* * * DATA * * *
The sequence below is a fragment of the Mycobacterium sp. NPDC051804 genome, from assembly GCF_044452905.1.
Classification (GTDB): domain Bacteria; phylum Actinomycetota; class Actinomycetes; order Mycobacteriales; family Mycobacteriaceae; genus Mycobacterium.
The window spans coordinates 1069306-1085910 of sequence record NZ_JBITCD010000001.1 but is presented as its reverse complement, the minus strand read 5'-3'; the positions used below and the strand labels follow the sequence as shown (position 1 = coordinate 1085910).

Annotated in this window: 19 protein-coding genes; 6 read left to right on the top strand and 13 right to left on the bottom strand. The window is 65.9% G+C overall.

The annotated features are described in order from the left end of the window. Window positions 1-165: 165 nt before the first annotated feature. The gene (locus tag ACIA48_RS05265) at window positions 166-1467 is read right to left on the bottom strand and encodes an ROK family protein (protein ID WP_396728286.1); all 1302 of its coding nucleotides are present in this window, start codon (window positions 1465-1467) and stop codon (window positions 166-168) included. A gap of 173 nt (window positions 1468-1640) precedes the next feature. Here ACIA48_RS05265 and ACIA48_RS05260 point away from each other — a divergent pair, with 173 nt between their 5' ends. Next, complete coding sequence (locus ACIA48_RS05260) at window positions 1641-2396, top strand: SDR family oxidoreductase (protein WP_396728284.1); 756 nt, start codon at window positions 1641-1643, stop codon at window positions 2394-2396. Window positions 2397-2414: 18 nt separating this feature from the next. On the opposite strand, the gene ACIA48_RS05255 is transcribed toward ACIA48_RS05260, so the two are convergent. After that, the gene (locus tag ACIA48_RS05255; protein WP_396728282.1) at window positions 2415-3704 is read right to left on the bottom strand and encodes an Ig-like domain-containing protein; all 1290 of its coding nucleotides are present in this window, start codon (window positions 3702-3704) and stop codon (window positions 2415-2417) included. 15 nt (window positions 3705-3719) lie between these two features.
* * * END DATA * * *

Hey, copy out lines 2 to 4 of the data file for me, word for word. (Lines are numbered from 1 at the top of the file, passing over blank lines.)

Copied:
Classification (GTDB): domain Bacteria; phylum Actinomycetota; class Actinomycetes; order Mycobacteriales; family Mycobacteriaceae; genus Mycobacterium.
The window spans coordinates 1069306-1085910 of sequence record NZ_JBITCD010000001.1 but is presented as its reverse complement, the minus strand read 5'-3'; the positions used below and the strand labels follow the sequence as shown (position 1 = coordinate 1085910).

Annotated in this window: 19 protein-coding genes; 6 read left to right on the top strand and 13 right to left on the bottom strand. The window is 65.9% G+C overall.